But the Caribbean sugar industry is not standing by waiting for assistance, or allowing its competitors and the larger nations to simply decide matters on its behalf. In Guyana, for instance, Guysuco is focusing heavily on product marketing, putting great emphasis on improving quality even further and on branding its products. The country has increased production from 130,000 tonnes in 1990 to 330,000 tonnes, with yields improving dramatically during the past few years. Guyana’s products are ranked among the higher-quality ACP suppliers.

Guyana is the original home of highly prized Demerara sugar, and in 2003 the country launched a branded sugar called Demerara Gold. Another branded sugar is expected to come onto the market this year. Branded sugars and value-adding are just two ways in which the industry can increase its profitability.

The region’s rum producers, too, are working to strengthen brand awareness and become significant players in the global drinks industry. And the Caribbean is also aiming at self-sufficiency in refined sugar, supplying its own markets with a product it can provide for itself. Guyana, Jamaica, and Trinidad (which already has a refinery) are at the forefront of the move to make the region self-sufficient in refined sugar.

But there are other, quite new opportunities that may transform the sugar industry in the Caribbean; they have nothing to do with sweetness, and everything to do with energy. “Might we be seeing the development of a closer connection between oil and sugar?” Ian McDonald asked last year. “Demand for, and interest in [sugar] cane as a fuel [in the form of ethanol] . . . is now playing a bigger role in energy calculations, and this role is likely to increase rapidly.”

During his presentation at the University of Guyana, McDonald quoted a report that said, “Today there are a large number of countries that are developing fledgling ethanol programmes, partly in response to low sugar prices during 2003, but also as a result of the rise in oil prices. Sugar exporting countries such as Colombia and Thailand are developing programmes that could potentially divert cane away from their sugar export programmes, while in Europe the Biofuels Directive could potentially open up a new market for Brazilian ethanol exports.”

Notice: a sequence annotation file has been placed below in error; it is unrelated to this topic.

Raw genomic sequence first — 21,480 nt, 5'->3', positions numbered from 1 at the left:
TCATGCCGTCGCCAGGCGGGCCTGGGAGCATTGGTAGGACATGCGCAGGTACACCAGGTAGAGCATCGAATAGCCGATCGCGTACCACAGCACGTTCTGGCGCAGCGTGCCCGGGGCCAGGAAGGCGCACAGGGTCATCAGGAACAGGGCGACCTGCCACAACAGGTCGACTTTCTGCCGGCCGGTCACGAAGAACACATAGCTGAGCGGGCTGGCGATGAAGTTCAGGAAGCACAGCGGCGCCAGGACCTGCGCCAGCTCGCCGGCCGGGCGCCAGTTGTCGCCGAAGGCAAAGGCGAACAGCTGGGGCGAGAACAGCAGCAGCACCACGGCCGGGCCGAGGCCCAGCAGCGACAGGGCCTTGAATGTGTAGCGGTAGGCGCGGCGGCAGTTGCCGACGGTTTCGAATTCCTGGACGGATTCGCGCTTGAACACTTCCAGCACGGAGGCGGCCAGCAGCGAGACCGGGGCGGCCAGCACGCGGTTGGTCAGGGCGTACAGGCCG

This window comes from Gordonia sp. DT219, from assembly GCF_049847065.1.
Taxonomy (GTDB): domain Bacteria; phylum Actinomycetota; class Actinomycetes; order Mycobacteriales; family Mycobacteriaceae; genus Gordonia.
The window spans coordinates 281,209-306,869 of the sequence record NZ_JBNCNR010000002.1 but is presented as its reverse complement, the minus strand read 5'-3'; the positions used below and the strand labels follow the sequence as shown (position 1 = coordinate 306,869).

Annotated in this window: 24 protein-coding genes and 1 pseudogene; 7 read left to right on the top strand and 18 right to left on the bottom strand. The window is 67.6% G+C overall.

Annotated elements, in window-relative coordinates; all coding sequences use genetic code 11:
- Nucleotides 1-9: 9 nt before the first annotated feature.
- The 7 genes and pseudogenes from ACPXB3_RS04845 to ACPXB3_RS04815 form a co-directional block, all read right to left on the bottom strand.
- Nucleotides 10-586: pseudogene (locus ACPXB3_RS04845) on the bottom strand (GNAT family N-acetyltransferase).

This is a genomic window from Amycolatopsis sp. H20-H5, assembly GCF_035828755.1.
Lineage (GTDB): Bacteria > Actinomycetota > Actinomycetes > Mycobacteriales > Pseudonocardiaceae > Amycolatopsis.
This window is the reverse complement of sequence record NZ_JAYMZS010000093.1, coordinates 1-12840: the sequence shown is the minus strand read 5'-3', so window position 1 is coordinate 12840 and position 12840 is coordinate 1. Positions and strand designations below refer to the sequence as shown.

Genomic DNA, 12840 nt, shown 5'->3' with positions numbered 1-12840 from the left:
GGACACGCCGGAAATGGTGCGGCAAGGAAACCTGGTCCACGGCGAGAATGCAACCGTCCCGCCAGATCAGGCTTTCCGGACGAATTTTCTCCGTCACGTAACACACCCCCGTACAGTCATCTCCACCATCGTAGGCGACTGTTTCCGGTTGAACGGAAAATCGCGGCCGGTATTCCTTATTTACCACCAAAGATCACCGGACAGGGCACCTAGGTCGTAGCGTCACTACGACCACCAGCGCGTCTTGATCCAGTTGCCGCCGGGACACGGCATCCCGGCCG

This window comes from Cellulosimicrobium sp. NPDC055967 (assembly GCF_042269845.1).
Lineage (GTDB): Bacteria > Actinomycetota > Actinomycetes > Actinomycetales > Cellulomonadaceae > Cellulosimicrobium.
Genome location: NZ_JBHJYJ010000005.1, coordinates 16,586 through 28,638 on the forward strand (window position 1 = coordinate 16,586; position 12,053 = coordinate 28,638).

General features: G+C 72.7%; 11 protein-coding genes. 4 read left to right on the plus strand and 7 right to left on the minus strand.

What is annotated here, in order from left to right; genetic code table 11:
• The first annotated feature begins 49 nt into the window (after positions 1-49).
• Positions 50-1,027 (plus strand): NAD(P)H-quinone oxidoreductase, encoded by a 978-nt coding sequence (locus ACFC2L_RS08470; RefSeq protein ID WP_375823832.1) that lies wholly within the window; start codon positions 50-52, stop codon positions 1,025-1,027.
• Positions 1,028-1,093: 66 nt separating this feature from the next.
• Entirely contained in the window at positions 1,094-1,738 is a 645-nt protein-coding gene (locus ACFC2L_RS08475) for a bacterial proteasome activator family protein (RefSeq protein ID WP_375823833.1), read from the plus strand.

Brazil, the world’s largest cane sugar producer, already uses approximately 50 per cent of its cane to produce ethanol, for which demand is growing in the country itself and internationally. The growth in demand is being driven by the difference in price between oil and ethanol. In Brazil, this has resulted in the appearance of “flex-fuel” motor vehicles, which can run on ethanol.

Flex-fuel vehicles were expected to “capture between 25 and 30 per cent of new car sales in Brazil during 2004” — around 400,000 vehicles — and “some manufacturers are even suggesting that by 2006 the flex-fuel engine will dominate the Brazilian market”.

In the Caribbean, both Guyana and Belize have already entered into co-generation projects that use bagasse (a product of sugar) as a source of energy to fuel their nations’ electricity generation systems. The rising cost of oil, an increased awareness of the threat to the Earth’s health of burning oil, and the now accepted need to find alternative, more environmentally friendly sources of fuel, make it very likely that the use of biofuels will grow worldwide in years to come — in which case, the future of the Caribbean sugar industry may be brighter than expected.

Sugar, always valued for its sweetness and for its ability to give human beings an energy boost, may soon be powering more than our bodies. It may give a boost to our planet’s health. This would be good news for us and good news for the Caribbean.

But make no mistake: the threat to the Caribbean’s oldest industry and most important agricultural product remains grave.